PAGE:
problems found in the watershed and the activities that will be used to improve
water quality (Note: unless otherwise specified, the following documents
are Ecology publications)
Walla Walla Watershed PCBs, Chlorinated
Pesticides, Fecal Coliform, Temperature, pH & Dissolved Oxygen Total Maximum
Daily Load: Water Quality Implementation Plan.
Chlorinated Pesticides and PCBs:
Fecal Coliform Bacteria:
Dissolved Oxygen and pH:
Walla Walla River Basin Fecal Coliform
Bacteria, pH, and Dissolved Oxygen Total Maximum Daily Load: Supplemental Study
In January 2006 the Washington State Department of Health issued a fish consumption advisory for Northern Pikeminnow and Carp in the Walla Walla watershed.
More information about this fish advisory is available on the
Washington State Department of Health website.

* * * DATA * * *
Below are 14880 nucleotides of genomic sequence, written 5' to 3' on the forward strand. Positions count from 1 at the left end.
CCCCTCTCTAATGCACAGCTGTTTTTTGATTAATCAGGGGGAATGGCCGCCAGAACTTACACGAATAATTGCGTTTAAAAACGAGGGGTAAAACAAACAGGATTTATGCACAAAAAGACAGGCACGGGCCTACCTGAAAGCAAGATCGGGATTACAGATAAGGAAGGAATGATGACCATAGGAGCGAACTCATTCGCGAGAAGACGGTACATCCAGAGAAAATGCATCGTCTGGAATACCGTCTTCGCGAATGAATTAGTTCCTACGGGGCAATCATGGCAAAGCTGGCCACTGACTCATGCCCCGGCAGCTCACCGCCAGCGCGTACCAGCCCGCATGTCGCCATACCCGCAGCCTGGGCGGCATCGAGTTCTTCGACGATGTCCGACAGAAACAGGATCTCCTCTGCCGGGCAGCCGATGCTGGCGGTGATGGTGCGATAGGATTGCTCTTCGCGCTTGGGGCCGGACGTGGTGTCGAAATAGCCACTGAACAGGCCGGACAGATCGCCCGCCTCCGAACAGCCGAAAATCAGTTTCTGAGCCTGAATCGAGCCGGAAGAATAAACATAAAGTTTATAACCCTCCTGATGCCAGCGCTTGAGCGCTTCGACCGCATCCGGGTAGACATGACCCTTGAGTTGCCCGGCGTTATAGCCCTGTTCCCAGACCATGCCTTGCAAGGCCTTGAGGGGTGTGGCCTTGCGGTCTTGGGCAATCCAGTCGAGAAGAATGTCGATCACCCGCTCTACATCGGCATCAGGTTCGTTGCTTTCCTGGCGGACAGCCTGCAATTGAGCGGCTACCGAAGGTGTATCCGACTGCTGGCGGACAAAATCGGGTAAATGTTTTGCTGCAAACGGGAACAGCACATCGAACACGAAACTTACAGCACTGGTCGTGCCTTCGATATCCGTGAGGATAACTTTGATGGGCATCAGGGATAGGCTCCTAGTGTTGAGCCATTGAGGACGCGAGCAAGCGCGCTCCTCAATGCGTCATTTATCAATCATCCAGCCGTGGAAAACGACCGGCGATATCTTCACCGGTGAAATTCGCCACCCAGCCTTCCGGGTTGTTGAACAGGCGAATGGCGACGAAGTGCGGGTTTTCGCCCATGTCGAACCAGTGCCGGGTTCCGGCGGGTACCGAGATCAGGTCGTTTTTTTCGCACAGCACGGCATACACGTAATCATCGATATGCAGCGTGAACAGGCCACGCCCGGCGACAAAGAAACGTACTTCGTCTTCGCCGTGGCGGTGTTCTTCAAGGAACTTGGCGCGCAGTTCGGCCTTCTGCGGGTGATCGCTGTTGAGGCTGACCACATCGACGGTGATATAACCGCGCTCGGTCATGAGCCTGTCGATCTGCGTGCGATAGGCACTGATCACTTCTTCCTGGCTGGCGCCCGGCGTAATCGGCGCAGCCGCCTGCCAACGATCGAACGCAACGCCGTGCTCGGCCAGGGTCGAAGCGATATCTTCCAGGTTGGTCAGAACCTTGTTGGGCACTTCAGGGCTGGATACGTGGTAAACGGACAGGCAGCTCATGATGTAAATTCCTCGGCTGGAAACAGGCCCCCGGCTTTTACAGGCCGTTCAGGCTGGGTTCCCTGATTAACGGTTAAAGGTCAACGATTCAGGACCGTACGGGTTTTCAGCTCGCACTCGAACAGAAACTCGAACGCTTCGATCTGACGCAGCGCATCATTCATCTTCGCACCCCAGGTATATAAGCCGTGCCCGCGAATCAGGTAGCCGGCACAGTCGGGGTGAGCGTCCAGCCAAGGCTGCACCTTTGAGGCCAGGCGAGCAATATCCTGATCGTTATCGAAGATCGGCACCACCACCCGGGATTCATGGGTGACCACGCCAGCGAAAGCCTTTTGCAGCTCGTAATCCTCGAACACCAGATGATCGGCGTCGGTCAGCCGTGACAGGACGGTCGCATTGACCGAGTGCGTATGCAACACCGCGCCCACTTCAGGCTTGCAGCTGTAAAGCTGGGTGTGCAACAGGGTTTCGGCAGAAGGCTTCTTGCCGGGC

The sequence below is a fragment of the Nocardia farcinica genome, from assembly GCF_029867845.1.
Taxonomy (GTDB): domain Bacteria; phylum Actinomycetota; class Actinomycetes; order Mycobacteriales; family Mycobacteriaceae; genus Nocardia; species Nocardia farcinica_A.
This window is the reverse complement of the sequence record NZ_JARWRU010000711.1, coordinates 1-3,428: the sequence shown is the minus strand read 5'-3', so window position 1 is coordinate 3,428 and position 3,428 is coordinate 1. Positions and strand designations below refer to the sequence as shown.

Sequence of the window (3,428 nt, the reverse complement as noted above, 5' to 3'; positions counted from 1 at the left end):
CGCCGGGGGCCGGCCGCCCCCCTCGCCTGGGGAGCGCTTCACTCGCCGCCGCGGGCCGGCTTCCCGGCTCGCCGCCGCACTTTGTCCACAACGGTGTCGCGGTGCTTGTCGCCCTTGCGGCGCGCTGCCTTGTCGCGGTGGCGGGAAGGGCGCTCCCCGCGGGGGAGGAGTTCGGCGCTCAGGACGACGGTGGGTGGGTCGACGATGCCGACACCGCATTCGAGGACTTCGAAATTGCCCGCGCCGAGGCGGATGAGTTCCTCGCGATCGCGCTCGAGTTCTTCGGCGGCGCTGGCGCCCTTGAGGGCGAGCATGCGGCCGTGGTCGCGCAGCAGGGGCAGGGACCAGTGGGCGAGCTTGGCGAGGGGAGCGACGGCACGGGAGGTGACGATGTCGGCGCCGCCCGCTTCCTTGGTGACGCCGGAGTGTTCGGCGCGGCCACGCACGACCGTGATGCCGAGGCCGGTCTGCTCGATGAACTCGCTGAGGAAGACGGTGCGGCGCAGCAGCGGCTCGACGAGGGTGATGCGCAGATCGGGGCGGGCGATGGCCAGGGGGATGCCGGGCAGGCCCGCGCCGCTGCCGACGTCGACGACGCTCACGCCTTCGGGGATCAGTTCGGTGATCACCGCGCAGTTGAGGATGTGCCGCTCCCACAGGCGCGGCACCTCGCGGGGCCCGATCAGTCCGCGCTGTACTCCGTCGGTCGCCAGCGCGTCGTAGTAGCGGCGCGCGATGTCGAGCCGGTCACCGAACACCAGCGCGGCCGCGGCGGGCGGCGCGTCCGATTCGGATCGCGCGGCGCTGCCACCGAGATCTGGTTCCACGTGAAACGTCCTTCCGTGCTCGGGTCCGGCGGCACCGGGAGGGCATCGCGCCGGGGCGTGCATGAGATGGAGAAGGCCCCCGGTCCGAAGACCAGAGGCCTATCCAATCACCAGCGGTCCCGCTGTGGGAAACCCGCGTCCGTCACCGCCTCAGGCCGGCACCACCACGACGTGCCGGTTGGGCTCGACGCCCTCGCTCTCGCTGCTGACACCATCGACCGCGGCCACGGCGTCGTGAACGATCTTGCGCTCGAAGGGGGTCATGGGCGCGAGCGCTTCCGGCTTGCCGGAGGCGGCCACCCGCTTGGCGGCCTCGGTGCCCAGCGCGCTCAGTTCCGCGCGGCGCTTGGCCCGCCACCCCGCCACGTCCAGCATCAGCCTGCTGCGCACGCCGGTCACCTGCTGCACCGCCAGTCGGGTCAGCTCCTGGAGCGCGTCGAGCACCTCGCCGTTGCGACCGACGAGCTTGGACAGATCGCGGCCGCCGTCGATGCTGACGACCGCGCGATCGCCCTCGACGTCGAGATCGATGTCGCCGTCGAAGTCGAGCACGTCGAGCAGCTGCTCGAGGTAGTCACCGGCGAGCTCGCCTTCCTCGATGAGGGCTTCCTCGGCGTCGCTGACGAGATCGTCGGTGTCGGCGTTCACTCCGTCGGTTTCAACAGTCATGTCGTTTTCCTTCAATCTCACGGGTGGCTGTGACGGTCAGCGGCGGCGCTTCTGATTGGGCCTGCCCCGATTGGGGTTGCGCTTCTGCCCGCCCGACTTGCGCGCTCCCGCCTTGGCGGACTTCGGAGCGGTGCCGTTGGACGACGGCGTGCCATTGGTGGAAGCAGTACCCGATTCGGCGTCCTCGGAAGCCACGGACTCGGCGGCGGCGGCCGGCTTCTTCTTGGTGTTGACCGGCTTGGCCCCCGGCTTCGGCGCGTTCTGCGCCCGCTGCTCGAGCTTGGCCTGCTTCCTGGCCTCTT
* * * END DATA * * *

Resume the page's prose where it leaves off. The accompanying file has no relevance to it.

In 2000 and 2002 Oregon DEQ analyzed the entire length of the Walla Walla River. Ecology used Oregon DEQ’s assessment to develop a temperature TMDL for the
Walla Walla River in Washington. For information about that analysis please
Oregon DEQ’s Walla Walla website.
During the summer of 2002, Watershed Science LLC of Corvallis, Oregon used
helicopters mounted with thermal infrared radiometry (TIR) equipment to take a
“picture” of the heat radiating from the water. This data provides an overall
picture of the watershed temperature conditions. To learn more about the
helicopter survey, please see Water Cleanup
Plans: Taking the Temperature of the Walla Walla Watershed.
Walla Walla County
WRIA 32: Walla Walla
Watershed Information (Water web site)
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WRIA: #32 (Walla Walla)
Walla Walla River and Tributaries
Chlorinated Pesticides and PCBs
pH and Dissolved Oxygen
# of TMDLs:
All four TMDL reports approved by EPA.
Has an implementation plan for all parameters
Department of Ecology
4601 N. Monroe
Spokane, WA 99205